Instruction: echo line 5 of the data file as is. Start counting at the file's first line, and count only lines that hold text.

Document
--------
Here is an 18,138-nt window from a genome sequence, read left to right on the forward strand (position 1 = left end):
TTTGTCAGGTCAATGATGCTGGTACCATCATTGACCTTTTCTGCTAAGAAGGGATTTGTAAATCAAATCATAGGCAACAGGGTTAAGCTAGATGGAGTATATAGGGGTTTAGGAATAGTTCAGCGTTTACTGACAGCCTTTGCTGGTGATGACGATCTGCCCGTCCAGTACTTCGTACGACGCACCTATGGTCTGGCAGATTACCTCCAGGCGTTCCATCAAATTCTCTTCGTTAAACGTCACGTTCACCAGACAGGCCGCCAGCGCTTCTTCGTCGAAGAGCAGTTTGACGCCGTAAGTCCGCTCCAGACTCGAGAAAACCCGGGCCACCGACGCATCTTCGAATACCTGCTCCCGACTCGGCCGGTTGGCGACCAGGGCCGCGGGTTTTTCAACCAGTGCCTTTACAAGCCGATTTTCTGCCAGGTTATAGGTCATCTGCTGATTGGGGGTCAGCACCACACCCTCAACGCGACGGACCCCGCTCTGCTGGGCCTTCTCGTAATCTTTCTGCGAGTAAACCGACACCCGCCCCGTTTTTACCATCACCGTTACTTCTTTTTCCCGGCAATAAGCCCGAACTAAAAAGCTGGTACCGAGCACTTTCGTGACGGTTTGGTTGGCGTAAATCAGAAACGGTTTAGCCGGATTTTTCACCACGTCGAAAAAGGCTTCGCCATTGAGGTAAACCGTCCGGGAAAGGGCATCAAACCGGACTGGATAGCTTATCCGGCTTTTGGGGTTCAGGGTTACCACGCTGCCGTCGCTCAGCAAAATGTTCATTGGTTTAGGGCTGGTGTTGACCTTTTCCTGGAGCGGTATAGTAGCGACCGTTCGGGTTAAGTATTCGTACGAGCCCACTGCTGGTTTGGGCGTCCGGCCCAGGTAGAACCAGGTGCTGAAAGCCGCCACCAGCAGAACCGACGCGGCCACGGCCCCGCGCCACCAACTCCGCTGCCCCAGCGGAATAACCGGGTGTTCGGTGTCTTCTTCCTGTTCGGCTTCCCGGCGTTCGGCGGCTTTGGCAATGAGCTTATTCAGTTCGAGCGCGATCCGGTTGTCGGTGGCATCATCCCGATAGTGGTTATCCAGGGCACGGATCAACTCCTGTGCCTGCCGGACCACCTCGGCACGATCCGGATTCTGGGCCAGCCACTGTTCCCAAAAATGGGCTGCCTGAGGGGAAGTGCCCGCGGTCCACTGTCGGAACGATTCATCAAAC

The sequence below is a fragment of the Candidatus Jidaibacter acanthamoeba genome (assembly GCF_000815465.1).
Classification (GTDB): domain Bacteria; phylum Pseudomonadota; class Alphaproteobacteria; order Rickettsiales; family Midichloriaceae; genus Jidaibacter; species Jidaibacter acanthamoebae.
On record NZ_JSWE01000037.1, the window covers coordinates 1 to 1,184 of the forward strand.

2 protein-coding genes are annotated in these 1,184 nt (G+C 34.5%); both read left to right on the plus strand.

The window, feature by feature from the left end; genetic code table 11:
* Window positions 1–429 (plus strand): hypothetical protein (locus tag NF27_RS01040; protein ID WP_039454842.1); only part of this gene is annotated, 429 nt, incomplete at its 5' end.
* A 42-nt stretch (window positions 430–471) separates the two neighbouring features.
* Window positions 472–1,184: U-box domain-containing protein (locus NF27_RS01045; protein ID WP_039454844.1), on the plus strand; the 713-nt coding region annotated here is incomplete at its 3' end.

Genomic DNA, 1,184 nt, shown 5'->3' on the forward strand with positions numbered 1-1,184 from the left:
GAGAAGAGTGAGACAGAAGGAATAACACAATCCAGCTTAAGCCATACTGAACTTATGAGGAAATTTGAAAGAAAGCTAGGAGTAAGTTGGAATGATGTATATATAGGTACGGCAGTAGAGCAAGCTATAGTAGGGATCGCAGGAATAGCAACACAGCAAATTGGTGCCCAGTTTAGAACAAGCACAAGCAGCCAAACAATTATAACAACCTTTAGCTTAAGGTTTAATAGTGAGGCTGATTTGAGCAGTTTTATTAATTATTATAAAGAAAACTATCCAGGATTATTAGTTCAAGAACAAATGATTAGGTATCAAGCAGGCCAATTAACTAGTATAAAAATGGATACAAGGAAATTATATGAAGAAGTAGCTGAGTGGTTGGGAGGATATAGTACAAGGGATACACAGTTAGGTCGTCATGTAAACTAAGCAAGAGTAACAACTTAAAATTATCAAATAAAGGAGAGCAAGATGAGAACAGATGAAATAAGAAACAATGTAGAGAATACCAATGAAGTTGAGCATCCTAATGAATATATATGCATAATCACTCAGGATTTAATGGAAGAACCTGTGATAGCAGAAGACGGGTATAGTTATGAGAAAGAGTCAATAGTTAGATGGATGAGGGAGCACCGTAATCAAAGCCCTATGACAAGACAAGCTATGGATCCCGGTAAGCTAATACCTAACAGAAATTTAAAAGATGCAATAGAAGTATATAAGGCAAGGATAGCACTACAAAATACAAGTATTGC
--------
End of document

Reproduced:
On record NZ_JSWE01000037.1, the window covers coordinates 1 to 1,184 of the forward strand.